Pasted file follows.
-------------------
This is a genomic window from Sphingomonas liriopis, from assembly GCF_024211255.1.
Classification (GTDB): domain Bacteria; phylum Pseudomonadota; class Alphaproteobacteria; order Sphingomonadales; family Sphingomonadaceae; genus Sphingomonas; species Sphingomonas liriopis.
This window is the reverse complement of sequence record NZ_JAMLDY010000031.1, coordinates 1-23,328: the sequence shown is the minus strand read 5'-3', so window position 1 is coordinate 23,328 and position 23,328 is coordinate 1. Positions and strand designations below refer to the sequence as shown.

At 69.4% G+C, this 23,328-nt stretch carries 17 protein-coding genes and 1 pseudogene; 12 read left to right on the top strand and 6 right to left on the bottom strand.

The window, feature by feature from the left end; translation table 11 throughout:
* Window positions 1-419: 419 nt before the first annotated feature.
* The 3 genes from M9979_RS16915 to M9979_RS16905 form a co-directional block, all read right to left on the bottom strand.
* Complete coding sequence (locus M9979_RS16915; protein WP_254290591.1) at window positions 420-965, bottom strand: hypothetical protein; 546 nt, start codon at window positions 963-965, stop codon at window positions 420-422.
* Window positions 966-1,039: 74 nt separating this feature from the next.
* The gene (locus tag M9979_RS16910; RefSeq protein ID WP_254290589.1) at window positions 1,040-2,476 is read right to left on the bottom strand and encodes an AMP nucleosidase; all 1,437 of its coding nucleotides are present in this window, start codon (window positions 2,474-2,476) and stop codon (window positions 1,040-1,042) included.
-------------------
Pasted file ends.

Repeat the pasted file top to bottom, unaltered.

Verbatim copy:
This is a genomic window from Sphingomonas liriopis, from assembly GCF_024211255.1.
Classification (GTDB): domain Bacteria; phylum Pseudomonadota; class Alphaproteobacteria; order Sphingomonadales; family Sphingomonadaceae; genus Sphingomonas; species Sphingomonas liriopis.
This window is the reverse complement of sequence record NZ_JAMLDY010000031.1, coordinates 1-23,328: the sequence shown is the minus strand read 5'-3', so window position 1 is coordinate 23,328 and position 23,328 is coordinate 1. Positions and strand designations below refer to the sequence as shown.

At 69.4% G+C, this 23,328-nt stretch carries 17 protein-coding genes and 1 pseudogene; 12 read left to right on the top strand and 6 right to left on the bottom strand.

The window, feature by feature from the left end; translation table 11 throughout:
* Window positions 1-419: 419 nt before the first annotated feature.
* The 3 genes from M9979_RS16915 to M9979_RS16905 form a co-directional block, all read right to left on the bottom strand.
* Complete coding sequence (locus M9979_RS16915; protein WP_254290591.1) at window positions 420-965, bottom strand: hypothetical protein; 546 nt, start codon at window positions 963-965, stop codon at window positions 420-422.
* Window positions 966-1,039: 74 nt separating this feature from the next.
* The gene (locus tag M9979_RS16910; RefSeq protein ID WP_254290589.1) at window positions 1,040-2,476 is read right to left on the bottom strand and encodes an AMP nucleosidase; all 1,437 of its coding nucleotides are present in this window, start codon (window positions 2,474-2,476) and stop codon (window positions 1,040-1,042) included.